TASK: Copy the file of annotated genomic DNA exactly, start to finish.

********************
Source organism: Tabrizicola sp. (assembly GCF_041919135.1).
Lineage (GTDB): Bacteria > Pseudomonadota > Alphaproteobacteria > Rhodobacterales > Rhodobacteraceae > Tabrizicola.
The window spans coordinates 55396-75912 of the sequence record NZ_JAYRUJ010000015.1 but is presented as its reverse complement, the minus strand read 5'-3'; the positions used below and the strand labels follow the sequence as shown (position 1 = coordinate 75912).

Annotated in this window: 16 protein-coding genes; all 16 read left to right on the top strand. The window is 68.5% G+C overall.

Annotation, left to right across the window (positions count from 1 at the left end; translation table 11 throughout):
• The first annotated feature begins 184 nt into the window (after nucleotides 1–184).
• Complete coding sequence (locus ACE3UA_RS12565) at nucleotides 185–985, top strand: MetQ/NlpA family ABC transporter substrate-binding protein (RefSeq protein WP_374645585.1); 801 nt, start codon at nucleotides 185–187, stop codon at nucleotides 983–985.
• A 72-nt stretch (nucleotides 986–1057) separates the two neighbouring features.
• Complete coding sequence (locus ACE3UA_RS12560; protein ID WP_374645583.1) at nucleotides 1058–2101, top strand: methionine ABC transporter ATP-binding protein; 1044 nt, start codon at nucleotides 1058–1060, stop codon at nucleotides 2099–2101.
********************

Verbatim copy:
Source organism: Tabrizicola sp. (assembly GCF_041919135.1).
Lineage (GTDB): Bacteria > Pseudomonadota > Alphaproteobacteria > Rhodobacterales > Rhodobacteraceae > Tabrizicola.
The window spans coordinates 55396-75912 of the sequence record NZ_JAYRUJ010000015.1 but is presented as its reverse complement, the minus strand read 5'-3'; the positions used below and the strand labels follow the sequence as shown (position 1 = coordinate 75912).

Annotated in this window: 16 protein-coding genes; all 16 read left to right on the top strand. The window is 68.5% G+C overall.

Annotation, left to right across the window (positions count from 1 at the left end; translation table 11 throughout):
• The first annotated feature begins 184 nt into the window (after nucleotides 1–184).
• Complete coding sequence (locus ACE3UA_RS12565) at nucleotides 185–985, top strand: MetQ/NlpA family ABC transporter substrate-binding protein (RefSeq protein WP_374645585.1); 801 nt, start codon at nucleotides 185–187, stop codon at nucleotides 983–985.
• A 72-nt stretch (nucleotides 986–1057) separates the two neighbouring features.
• Complete coding sequence (locus ACE3UA_RS12560; protein ID WP_374645583.1) at nucleotides 1058–2101, top strand: methionine ABC transporter ATP-binding protein; 1044 nt, start codon at nucleotides 1058–1060, stop codon at nucleotides 2099–2101.